China slams cyberattack accusations over lack of proof

The Chinese government has condemned a report claiming its army is behind a series of cyberattacks in the United States.

Lance Whitney Contributing Writer
Lance Whitney is a freelance technology writer and trainer and a former IT professional. He's written for Time, CNET, PCMag, and several other publications. He's the author of two tech books--one on Windows and another on LinkedIn.
Lance Whitney
2 min read

China is refuting a report that names its military as the source of recent cyberattacks against the U.S.

A report released this week by U.S. security firm Mandiant linked the People's Liberation Army to a large number of cyberattacks against U.S. corporations, government agencies, and other organizations. The report specifically pointed the finger at Chinese military Unit 61398, noting that digital forensic evidence led investigators to the building housing that unit.

China's response?

As expected, the government has criticized the report, citing a lack of hard evidence. In a press conference held by China's Department of Defense News Affairs, Defense Ministry representative Geng Yansheng challenged Mandiant's findings.

Yansheng claimed the report relied on the use of IP addresses to trace the attacks to China. But such addresses are commonly stolen and used by hackers, he noted. Therefore, it's difficult to know the exact source of a hacking attempt.

"Everyone knows that the use of usurped IP addresses to carry out hacking attacks happens on an almost daily basis," he said, according to Reuters.

Yansheng also asserted that there is no standard international definition of what constitutes a cyberattack.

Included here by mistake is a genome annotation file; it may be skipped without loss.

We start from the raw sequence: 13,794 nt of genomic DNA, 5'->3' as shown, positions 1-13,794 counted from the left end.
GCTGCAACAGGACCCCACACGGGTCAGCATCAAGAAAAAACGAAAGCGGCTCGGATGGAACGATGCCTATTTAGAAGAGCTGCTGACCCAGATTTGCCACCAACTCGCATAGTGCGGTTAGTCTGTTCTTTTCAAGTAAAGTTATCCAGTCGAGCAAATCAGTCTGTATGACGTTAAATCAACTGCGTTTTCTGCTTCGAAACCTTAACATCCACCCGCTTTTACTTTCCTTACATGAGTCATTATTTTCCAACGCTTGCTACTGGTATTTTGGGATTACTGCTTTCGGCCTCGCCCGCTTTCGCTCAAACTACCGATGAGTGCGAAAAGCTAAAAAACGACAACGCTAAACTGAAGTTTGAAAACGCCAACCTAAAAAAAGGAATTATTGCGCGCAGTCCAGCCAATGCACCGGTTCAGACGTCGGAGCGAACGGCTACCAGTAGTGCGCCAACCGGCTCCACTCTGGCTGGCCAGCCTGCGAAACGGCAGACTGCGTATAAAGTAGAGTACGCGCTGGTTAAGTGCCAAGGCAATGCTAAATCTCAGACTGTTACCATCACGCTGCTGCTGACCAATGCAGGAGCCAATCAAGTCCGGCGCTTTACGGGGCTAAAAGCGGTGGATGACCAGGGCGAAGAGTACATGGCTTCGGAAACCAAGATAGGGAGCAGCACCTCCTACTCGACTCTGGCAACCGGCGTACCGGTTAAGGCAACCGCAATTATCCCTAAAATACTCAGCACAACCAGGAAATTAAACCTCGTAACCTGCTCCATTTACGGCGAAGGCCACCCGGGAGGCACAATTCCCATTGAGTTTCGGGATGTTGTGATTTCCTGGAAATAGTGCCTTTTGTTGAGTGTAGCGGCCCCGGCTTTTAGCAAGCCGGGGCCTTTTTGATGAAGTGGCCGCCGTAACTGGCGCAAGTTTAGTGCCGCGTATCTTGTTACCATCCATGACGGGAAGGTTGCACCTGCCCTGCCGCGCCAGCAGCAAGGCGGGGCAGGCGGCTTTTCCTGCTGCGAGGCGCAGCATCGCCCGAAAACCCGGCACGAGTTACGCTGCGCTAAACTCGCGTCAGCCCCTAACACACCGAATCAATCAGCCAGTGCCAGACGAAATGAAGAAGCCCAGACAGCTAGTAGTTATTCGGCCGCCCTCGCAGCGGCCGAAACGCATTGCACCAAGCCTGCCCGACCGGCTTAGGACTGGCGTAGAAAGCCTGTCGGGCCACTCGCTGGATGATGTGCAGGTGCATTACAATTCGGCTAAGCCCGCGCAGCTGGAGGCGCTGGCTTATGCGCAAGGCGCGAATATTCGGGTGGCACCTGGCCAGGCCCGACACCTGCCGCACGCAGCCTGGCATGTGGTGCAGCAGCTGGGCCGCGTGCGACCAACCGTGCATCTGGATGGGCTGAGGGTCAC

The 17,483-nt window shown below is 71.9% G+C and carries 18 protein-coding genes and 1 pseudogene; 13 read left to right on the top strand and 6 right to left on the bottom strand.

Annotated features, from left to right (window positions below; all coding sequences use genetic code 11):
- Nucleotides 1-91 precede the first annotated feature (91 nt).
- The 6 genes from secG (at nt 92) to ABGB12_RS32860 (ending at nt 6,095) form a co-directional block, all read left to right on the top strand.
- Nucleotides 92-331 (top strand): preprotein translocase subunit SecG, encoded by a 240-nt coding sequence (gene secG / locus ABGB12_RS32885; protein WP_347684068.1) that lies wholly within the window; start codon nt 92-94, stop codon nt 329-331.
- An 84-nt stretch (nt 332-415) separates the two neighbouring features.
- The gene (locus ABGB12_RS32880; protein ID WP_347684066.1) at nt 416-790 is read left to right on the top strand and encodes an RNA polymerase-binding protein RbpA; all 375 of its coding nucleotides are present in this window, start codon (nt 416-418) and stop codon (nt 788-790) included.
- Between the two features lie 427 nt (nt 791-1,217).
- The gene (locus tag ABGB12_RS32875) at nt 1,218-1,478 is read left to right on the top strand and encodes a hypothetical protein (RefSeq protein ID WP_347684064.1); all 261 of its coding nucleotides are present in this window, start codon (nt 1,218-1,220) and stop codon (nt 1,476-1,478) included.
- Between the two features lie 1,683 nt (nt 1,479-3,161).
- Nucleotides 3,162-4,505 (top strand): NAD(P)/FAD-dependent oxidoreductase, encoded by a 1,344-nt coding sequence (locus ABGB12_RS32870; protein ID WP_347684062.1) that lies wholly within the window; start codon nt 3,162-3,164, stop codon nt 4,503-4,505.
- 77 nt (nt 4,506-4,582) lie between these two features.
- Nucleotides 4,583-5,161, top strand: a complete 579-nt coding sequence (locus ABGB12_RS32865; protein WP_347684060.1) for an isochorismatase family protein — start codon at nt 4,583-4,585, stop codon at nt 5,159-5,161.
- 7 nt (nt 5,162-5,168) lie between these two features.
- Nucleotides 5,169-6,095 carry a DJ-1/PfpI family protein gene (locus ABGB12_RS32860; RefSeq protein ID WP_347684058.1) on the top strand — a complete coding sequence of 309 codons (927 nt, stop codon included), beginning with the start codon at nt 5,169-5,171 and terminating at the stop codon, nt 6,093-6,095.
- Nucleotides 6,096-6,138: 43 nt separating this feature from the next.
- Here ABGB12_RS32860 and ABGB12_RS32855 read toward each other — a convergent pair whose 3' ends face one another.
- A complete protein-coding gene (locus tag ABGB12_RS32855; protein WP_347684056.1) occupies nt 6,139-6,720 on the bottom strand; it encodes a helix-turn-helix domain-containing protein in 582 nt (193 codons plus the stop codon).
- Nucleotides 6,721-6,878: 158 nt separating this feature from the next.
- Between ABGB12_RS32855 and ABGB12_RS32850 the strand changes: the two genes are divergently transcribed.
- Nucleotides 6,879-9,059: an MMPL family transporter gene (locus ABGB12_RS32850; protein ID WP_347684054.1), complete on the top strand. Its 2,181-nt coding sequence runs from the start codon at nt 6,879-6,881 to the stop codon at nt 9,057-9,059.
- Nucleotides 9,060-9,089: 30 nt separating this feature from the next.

"There is no legal evidence behind the report subjectively inducing that the everyday gathering of online (information) is online spying," he said, Reuters added.

Finally, Yansheng called it irresponsible for Mandiant to publish such a report since cyberattacks are conducted anonymously, leaving uncertainty as to their source.

Turning the tables to portray China as the victim, Yansheng also said his country is one of the main targets of cyberattacks.

A Google translated version of the press release has Yansheng saying, "According to statistics, the Chinese armed forces access to the Internet user terminal suffered a large number of foreign attacks[. A]ccording to the IP address of the display...a considerable number of attack sources [were] from the United States, but we did not...accuse the U.S. side."

Yansheng also reiterated the claim that China forbids hacker attacks and that the government has always cracked down on such criminal activities.

Despite China's protestations, the United States remains concerned over the reported cyberattacks. The U.S. government is "eyeing fines, penalties, and other trade restrictions" against the country, according to the Associated Press, even as it pursues more diplomatic channels.

"We have repeatedly raised our concerns at the highest levels about cybertheft with senior Chinese officials, including in the military, and we will continue to do so," Caitlin Hayden, spokeswoman for the White House's National Security Council, said in a statement. "The United States and China are among the world's largest cyberactors, and it is vital that we continue a sustained, meaningful dialogue and work together to develop an understanding of acceptable behavior in cyberspace."